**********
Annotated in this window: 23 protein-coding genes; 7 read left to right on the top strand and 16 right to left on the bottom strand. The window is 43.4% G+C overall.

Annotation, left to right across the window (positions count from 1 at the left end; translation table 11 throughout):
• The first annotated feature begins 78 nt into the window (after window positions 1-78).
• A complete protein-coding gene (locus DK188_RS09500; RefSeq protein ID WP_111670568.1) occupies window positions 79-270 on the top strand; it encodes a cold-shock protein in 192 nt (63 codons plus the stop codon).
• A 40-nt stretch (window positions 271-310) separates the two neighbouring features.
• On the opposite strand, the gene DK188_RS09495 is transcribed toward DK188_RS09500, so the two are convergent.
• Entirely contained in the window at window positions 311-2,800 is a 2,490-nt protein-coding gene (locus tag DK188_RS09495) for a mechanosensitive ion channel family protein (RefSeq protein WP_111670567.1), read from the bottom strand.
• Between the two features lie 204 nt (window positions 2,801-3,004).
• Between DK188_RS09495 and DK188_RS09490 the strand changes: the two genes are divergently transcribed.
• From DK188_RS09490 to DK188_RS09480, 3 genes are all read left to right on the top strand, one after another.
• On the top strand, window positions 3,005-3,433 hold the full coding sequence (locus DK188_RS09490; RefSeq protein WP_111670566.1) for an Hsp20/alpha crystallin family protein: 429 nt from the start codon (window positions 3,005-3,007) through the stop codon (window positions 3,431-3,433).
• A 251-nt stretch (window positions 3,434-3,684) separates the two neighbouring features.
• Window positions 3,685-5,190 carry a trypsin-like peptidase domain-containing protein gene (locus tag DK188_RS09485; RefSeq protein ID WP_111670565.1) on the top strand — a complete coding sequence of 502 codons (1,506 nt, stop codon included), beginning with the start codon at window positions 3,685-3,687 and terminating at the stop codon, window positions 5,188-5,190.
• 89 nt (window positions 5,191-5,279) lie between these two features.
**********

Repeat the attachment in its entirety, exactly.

Annotated in this window: 23 protein-coding genes; 7 read left to right on the top strand and 16 right to left on the bottom strand. The window is 43.4% G+C overall.

Annotation, left to right across the window (positions count from 1 at the left end; translation table 11 throughout):
• The first annotated feature begins 78 nt into the window (after window positions 1-78).
• A complete protein-coding gene (locus DK188_RS09500; RefSeq protein ID WP_111670568.1) occupies window positions 79-270 on the top strand; it encodes a cold-shock protein in 192 nt (63 codons plus the stop codon).
• A 40-nt stretch (window positions 271-310) separates the two neighbouring features.
• On the opposite strand, the gene DK188_RS09495 is transcribed toward DK188_RS09500, so the two are convergent.
• Entirely contained in the window at window positions 311-2,800 is a 2,490-nt protein-coding gene (locus tag DK188_RS09495) for a mechanosensitive ion channel family protein (RefSeq protein WP_111670567.1), read from the bottom strand.
• Between the two features lie 204 nt (window positions 2,801-3,004).
• Between DK188_RS09495 and DK188_RS09490 the strand changes: the two genes are divergently transcribed.
• From DK188_RS09490 to DK188_RS09480, 3 genes are all read left to right on the top strand, one after another.
• On the top strand, window positions 3,005-3,433 hold the full coding sequence (locus DK188_RS09490; RefSeq protein WP_111670566.1) for an Hsp20/alpha crystallin family protein: 429 nt from the start codon (window positions 3,005-3,007) through the stop codon (window positions 3,431-3,433).
• A 251-nt stretch (window positions 3,434-3,684) separates the two neighbouring features.
• Window positions 3,685-5,190 carry a trypsin-like peptidase domain-containing protein gene (locus tag DK188_RS09485; RefSeq protein ID WP_111670565.1) on the top strand — a complete coding sequence of 502 codons (1,506 nt, stop codon included), beginning with the start codon at window positions 3,685-3,687 and terminating at the stop codon, window positions 5,188-5,190.
• 89 nt (window positions 5,191-5,279) lie between these two features.